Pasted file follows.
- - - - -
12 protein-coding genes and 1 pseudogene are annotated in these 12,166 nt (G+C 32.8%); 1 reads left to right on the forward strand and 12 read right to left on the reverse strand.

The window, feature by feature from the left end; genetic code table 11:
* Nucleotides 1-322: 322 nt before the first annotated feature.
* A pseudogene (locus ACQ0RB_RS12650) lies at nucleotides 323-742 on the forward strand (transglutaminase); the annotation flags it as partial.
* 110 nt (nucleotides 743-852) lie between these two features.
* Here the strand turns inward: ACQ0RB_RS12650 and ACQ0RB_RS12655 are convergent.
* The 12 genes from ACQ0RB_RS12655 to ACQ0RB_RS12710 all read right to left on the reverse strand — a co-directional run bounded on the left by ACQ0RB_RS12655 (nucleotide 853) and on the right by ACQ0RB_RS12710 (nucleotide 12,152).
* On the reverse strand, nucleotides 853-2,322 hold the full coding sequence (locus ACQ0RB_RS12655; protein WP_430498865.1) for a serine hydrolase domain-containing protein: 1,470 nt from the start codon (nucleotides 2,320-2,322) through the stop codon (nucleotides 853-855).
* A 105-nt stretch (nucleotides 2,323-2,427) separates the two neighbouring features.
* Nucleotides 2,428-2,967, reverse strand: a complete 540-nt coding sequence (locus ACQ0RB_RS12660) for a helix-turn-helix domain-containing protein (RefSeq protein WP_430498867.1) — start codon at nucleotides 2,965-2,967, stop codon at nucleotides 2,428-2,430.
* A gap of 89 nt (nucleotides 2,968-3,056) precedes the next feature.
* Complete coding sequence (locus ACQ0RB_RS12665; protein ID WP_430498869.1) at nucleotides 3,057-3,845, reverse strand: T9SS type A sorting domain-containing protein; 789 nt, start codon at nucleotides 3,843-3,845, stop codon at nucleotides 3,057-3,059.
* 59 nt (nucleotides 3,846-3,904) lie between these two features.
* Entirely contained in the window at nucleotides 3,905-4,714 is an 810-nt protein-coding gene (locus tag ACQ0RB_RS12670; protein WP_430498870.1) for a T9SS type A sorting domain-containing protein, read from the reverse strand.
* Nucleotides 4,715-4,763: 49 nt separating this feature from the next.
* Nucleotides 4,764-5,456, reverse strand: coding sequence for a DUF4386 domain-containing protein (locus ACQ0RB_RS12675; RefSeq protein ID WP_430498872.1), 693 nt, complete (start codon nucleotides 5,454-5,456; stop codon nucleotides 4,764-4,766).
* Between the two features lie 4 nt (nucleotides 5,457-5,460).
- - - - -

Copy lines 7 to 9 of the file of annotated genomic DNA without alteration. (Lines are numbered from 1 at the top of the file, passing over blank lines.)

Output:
* The 12 genes from ACQ0RB_RS12655 to ACQ0RB_RS12710 all read right to left on the reverse strand — a co-directional run bounded on the left by ACQ0RB_RS12655 (nucleotide 853) and on the right by ACQ0RB_RS12710 (nucleotide 12,152).
* On the reverse strand, nucleotides 853-2,322 hold the full coding sequence (locus ACQ0RB_RS12655; protein WP_430498865.1) for a serine hydrolase domain-containing protein: 1,470 nt from the start codon (nucleotides 2,320-2,322) through the stop codon (nucleotides 853-855).
* A 105-nt stretch (nucleotides 2,323-2,427) separates the two neighbouring features.